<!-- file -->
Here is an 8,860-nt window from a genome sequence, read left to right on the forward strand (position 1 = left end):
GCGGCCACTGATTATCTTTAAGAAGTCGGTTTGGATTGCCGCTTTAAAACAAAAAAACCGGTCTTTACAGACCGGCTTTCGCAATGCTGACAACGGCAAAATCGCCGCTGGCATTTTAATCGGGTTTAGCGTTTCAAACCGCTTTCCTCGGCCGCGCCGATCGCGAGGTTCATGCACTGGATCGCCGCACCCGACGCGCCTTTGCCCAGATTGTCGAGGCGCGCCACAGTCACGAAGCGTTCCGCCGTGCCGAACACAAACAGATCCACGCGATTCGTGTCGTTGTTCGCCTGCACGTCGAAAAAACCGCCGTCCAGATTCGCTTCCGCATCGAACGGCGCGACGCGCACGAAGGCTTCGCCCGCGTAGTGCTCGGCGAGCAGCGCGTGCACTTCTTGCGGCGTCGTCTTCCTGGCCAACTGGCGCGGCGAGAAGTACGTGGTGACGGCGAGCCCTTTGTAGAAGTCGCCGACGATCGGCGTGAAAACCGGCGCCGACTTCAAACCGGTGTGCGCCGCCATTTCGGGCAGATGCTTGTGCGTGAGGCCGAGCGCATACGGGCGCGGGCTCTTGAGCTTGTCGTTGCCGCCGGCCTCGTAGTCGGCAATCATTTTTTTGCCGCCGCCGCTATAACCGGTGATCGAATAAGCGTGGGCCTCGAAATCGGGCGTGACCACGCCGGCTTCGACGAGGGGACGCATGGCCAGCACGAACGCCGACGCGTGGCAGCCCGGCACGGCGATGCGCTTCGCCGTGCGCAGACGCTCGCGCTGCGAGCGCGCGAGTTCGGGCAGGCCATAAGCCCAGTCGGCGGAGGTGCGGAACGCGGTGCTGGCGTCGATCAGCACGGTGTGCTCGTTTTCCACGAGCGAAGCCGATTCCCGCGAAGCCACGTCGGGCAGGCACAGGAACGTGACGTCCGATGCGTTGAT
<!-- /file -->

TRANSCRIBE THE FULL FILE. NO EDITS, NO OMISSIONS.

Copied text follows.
Here is an 8,860-nt window from a genome sequence, read left to right on the forward strand (position 1 = left end):
GCGGCCACTGATTATCTTTAAGAAGTCGGTTTGGATTGCCGCTTTAAAACAAAAAAACCGGTCTTTACAGACCGGCTTTCGCAATGCTGACAACGGCAAAATCGCCGCTGGCATTTTAATCGGGTTTAGCGTTTCAAACCGCTTTCCTCGGCCGCGCCGATCGCGAGGTTCATGCACTGGATCGCCGCACCCGACGCGCCTTTGCCCAGATTGTCGAGGCGCGCCACAGTCACGAAGCGTTCCGCCGTGCCGAACACAAACAGATCCACGCGATTCGTGTCGTTGTTCGCCTGCACGTCGAAAAAACCGCCGTCCAGATTCGCTTCCGCATCGAACGGCGCGACGCGCACGAAGGCTTCGCCCGCGTAGTGCTCGGCGAGCAGCGCGTGCACTTCTTGCGGCGTCGTCTTCCTGGCCAACTGGCGCGGCGAGAAGTACGTGGTGACGGCGAGCCCTTTGTAGAAGTCGCCGACGATCGGCGTGAAAACCGGCGCCGACTTCAAACCGGTGTGCGCCGCCATTTCGGGCAGATGCTTGTGCGTGAGGCCGAGCGCATACGGGCGCGGGCTCTTGAGCTTGTCGTTGCCGCCGGCCTCGTAGTCGGCAATCATTTTTTTGCCGCCGCCGCTATAACCGGTGATCGAATAAGCGTGGGCCTCGAAATCGGGCGTGACCACGCCGGCTTCGACGAGGGGACGCATGGCCAGCACGAACGCCGACGCGTGGCAGCCCGGCACGGCGATGCGCTTCGCCGTGCGCAGACGCTCGCGCTGCGAGCGCGCGAGTTCGGGCAGGCCATAAGCCCAGTCGGCGGAGGTGCGGAACGCGGTGCTGGCGTCGATCAGCACGGTGTGCTCGTTTTCCACGAGCGAAGCCGATTCCCGCGAAGCCACGTCGGGCAGGCACAGGAACGTGACGTCCGATGCGTTGAT